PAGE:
The tango between the government and the Academic Staff Union of Universities, ASUU started with a life drama Monday morning at the Lagos State University, Ojo. The local branch of ASUU in collaboration with the Nonacademic Staff Union, NASU had barricaded the entrance of the university preventing Professor Olanrewaju Fagbohun, the vice chancellor and students from entering the premises. They said the school would remained locked until the promise made by Governor Babajide Sanwoolu to increase their pay was fulfilled. According to them, the promise is already a year old. The lockdown at LASU may signal the events in other tertiary institutions that are in agreement with the national body of ASUU. If the standoff persists, then students who were hoping to return for studies may have to hold back.
The government had announced the reopening of tertiary institutions, which were shut down since March, as part of efforts to control the spread of the Covid-19 pandemic, beginning from Monday September 14. But ASUU is insisting that its members will not return to work until demands about facilities and welfare are addressed by the government. The union says that some of the issues had been on for too long, indicating that the government was not too willing to fulfill agreements signed with it.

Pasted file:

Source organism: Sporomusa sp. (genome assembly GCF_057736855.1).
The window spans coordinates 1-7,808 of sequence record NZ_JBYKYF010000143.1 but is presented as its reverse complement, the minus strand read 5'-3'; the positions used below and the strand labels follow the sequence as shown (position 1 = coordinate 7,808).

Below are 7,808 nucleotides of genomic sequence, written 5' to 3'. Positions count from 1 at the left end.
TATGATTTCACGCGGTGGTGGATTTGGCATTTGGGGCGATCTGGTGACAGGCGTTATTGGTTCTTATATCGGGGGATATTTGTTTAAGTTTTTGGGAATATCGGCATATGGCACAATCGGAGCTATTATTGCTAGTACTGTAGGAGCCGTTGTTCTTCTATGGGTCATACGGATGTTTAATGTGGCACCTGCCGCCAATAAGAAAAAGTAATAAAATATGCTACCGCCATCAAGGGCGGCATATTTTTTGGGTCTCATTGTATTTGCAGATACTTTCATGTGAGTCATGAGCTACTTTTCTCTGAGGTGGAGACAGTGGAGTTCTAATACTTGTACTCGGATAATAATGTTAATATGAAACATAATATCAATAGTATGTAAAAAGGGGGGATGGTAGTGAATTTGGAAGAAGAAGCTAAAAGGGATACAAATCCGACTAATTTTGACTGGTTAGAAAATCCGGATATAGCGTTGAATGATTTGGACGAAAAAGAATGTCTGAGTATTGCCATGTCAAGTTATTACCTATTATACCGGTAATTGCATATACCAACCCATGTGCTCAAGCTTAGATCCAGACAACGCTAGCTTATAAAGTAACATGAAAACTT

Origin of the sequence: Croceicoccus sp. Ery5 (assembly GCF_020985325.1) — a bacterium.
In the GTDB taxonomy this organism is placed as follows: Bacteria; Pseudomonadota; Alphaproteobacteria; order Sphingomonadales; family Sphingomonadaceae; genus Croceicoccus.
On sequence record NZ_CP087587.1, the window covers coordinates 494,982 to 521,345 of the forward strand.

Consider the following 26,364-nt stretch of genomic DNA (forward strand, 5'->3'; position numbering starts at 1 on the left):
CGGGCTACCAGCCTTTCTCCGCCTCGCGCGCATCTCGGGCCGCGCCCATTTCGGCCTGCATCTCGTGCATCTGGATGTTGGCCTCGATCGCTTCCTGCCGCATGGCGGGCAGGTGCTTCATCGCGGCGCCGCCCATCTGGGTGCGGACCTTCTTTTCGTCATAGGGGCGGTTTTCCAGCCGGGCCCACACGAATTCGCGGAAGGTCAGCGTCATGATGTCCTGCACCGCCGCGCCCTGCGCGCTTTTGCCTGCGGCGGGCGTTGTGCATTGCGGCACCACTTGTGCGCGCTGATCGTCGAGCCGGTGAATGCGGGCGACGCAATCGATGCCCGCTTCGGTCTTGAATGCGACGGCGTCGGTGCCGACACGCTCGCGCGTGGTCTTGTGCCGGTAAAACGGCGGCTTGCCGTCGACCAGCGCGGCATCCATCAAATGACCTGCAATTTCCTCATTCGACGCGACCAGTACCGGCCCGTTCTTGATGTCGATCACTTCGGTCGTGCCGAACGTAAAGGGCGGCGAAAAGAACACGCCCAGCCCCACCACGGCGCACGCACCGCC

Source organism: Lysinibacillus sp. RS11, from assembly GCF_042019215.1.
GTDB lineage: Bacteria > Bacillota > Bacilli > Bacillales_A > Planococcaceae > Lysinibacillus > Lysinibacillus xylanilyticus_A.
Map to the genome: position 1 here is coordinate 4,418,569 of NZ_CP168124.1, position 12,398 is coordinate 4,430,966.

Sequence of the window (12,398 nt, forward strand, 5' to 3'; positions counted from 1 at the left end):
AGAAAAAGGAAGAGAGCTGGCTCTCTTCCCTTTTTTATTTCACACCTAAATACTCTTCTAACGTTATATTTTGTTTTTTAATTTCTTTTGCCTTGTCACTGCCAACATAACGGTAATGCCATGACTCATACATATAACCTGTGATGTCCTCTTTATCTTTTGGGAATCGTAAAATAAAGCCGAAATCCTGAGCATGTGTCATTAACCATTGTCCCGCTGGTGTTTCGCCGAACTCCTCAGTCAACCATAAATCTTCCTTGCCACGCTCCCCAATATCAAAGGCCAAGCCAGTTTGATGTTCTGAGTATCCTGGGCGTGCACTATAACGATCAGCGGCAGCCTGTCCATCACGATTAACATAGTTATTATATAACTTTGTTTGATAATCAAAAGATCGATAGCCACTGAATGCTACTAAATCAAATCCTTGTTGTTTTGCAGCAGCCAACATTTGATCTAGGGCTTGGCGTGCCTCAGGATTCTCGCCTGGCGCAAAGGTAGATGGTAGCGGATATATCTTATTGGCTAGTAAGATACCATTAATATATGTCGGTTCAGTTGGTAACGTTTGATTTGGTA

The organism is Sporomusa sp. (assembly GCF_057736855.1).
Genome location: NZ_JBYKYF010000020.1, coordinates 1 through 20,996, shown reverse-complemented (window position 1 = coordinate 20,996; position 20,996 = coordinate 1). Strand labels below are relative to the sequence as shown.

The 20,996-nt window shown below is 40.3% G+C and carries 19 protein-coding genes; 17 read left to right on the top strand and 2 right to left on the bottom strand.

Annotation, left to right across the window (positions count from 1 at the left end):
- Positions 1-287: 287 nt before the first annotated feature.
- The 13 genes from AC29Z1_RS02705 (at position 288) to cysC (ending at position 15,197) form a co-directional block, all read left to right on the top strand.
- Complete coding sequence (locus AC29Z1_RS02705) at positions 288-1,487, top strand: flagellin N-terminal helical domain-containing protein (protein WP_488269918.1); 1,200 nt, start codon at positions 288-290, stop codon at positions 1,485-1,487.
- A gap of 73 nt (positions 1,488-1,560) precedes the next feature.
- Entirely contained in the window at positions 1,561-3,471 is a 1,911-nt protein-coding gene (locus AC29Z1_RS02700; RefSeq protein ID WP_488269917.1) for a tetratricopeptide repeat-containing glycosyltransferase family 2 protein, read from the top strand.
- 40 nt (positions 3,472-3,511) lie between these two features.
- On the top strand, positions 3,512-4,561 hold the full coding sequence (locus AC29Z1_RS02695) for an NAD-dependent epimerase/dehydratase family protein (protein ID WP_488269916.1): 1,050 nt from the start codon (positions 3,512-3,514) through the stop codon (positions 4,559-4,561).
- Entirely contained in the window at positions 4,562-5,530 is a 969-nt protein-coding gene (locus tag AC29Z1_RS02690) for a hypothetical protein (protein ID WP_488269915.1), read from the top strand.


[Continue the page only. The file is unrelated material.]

Welfare is also at the root of the demand at LASU. So, appeals by Professor Fagbohun were not immediately heeded by the workers. Professor Abiodun Ogunyemi, president of ASUU who reiterated that lecturers would not return to work did not however disclose the agenda he claimed they would work on. He said “I can’t open our strategy here….let the government refuse to negotiate , we will unfold our strategy.” ASUU strike coincided with the lockdown, announced to stop the spread of the pandemic. Perhaps the fact that students were out of schools and therefore not necessitating pressures to be placed on government and the restriction of movement during lockdown kind of contributed to the sort of cooling of the heat over the ASUU strike.